VOLLEYBALL: State tourney perfect rally time for city of post-tornado Wadena
ST. PAUL The worst night of the summer, when 17 tornadoes roared through Minnesota, Sue Volkmann's Wadena-area home was wiped out. The high school volleyball coach was at a tournament in Bemidji when the phone rang during the middle of a match: T...
The worst night of the summer, when 17 tornadoes roared through Minnesota, Sue Volkmann's Wadena-area home was wiped out.
The high school volleyball coach was at a tournament in Bemidji when the phone rang during the middle of a match: The family farm -- eight buildings, three silos and cattle -- was gone.
"What we had left would fit into the back of a pickup," Volkmann said.
From the moment she returned to Wadena and saw more than 100 people in her yard clearing debris, the outpouring of support has been inspiring. "They're very good people," she said.
And now a big part of the town has turned out at Xcel Energy Center in St. Paul to cheer her and her team at the state volleyball tournament, where the Wolverines are the No. 2 seed in Class 2A, after their remarkable undefeated season despite a long, tough summer.
"We had it in our minds that we would make state before the tornado," junior Avery Jackson said. "Now, we're doing it for the whole town, not just ourselves."
"We needed something to rally around," said Wadena-Deer Creek Athletics Director Norm Gallant, who started the job two days before the tornado hit. "Since the start of the season, this has been something to feel really good about."
The Wadena tornado was more than a mile wide and roared for 10 miles with winds as strong as 170 miles an hour. The June 17 storm flattened about a quarter of the town and injured 20 people. Part of the roof on the high school was ripped off and thrown across the street.
A fight to get on the court
Expectations were high for this year with every player back from last season's state tournament team, including Courtney and Caitlin Volkmann, daughters of the coach. Losing a place to practice when volleyball season began in August could have been a big setback. But since the elementary school a block away escaped major harm, the Wolverines varsity team was able to take over that gym after helping spruce it up.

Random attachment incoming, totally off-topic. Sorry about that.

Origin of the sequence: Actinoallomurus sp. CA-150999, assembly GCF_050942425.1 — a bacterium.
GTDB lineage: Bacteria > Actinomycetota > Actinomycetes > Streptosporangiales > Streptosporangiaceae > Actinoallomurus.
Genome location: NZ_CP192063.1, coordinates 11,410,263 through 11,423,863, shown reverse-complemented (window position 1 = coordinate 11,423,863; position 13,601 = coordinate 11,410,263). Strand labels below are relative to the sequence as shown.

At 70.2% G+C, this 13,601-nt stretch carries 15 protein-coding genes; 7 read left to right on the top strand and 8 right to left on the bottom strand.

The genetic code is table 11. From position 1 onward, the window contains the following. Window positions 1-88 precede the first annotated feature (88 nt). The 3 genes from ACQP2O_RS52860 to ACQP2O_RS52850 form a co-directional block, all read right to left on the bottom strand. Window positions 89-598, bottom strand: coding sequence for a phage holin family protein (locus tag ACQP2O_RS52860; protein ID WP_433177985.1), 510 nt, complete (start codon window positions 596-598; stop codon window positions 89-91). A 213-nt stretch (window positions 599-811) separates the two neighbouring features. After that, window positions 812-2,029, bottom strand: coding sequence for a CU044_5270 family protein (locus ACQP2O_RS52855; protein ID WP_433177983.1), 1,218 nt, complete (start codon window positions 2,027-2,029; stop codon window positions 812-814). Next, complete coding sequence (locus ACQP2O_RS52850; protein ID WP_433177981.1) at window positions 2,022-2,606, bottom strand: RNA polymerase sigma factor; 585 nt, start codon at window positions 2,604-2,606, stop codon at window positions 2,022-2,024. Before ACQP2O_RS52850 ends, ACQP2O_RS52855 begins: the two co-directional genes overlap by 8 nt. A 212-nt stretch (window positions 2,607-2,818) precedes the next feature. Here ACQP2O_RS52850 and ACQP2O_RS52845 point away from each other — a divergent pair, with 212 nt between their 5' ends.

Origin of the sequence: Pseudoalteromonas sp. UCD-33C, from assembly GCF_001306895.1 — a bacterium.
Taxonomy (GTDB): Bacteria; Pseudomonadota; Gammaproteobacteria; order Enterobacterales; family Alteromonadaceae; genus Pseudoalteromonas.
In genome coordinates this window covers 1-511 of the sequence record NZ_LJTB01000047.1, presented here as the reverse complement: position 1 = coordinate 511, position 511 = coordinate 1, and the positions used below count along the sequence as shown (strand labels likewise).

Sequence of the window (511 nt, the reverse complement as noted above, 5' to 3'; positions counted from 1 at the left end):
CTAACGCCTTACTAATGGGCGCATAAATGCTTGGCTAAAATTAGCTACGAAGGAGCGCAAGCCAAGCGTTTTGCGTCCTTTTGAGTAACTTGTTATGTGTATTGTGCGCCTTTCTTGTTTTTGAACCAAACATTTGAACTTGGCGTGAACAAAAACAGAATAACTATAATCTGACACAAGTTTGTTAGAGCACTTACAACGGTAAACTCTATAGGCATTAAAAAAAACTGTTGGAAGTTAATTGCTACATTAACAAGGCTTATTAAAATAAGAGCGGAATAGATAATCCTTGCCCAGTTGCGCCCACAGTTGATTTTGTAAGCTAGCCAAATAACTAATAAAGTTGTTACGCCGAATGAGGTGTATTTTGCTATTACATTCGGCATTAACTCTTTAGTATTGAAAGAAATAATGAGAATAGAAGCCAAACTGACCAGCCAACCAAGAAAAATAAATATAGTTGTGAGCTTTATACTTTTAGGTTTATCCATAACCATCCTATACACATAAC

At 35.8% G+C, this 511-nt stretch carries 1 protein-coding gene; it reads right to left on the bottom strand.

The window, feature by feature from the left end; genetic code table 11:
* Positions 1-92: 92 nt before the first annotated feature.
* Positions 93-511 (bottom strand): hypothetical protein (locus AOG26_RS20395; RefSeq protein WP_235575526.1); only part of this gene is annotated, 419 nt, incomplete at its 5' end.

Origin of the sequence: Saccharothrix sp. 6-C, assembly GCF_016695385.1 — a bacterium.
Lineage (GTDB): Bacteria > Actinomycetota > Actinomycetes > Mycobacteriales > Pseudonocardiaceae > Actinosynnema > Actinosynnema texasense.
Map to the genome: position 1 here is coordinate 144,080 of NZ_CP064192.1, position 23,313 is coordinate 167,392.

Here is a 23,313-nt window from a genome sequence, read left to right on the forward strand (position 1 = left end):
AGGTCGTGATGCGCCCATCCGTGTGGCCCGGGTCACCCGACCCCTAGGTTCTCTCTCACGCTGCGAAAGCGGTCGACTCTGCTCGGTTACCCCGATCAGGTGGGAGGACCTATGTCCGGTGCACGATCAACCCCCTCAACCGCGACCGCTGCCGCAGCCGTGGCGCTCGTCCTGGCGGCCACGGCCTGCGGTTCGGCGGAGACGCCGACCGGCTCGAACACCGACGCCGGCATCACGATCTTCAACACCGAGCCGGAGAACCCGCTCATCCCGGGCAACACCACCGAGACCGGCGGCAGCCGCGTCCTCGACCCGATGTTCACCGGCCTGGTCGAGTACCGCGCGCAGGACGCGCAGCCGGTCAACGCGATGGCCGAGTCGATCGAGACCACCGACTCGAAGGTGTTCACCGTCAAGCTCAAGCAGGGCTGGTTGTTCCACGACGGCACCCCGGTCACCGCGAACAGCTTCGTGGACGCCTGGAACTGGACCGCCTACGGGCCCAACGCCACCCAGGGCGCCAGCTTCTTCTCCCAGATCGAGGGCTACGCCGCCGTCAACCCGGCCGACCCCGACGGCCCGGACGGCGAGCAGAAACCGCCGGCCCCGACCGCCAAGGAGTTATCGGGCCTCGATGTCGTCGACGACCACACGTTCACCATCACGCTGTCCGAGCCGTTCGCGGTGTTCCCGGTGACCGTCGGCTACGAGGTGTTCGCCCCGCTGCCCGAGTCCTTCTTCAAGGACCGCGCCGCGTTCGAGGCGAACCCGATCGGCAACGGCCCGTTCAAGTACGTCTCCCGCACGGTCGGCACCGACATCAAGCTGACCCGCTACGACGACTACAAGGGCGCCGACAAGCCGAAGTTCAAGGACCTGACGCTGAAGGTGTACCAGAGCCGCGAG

"The kids just wanted to be in the gym and play volleyball," Volkmann said. "We just wanted to get in there and play. It didn't matter where."
Senior Kelsi Crawford rode back to Wadena from Bemidji with the Volkmann family after the storm. She and all of the Wolverines players helped clean up what was left of the farm, going through the fields to pick up garbage and steel amid the summer heat.
"It brought us closer together," Crawford said. "We all know that we're all family and we're going to be there no matter what.
"Anything anybody ever needs, they know they have a teammate and a best friend to be there."
Their coach wasn't surprised.
"You call them, and they're here in a second," Volkmann said. "And it's not just volleyball players. All the kids."
Once the season started, fans arrived in droves for every home match, sitting on folding chairs until temporary bleachers were wheeled in. The Wolverines put on quite a show, winning every home match in straight sets.
The big rally
Despite the challenges of rebuilding the town, Gallant said the mood this week has been "giddy."
"But I see a real sense of focus," he said. "I think a lot of people are savoring the moment. A lot of choked-back tears; it's been quite a ride. A lot of people have worked tremendously hard to get to where we're at."
The backbone of encouragement has been from those close to home.
A throng of Wadena-Deer Creek superfans in blue and gold invaded Xcel on Thursday night, more than two hours before the Wolverines' quarterfinal match against Delano.
Thursday night, the Wolverines swept Delano to move to 31-0 and into the semifinals on Friday.
The Rev. Don Wagner of St. Ann's Catholic Church in Wadena left his deer hunting stand empty Thursday morning and drove to the Twin Cities in support of the team.
"They have been a ray of hope, a light amid some darkness," said Wagner, who is on Wadena's long-term recovery committee. "It allows us to take a breather and put the focus on something else for a while rather than bringing to mind the tornado all the time. It's a positive distraction. This is something everyone can cheer about."
Distributed by McClatchy-Tribune Information Services.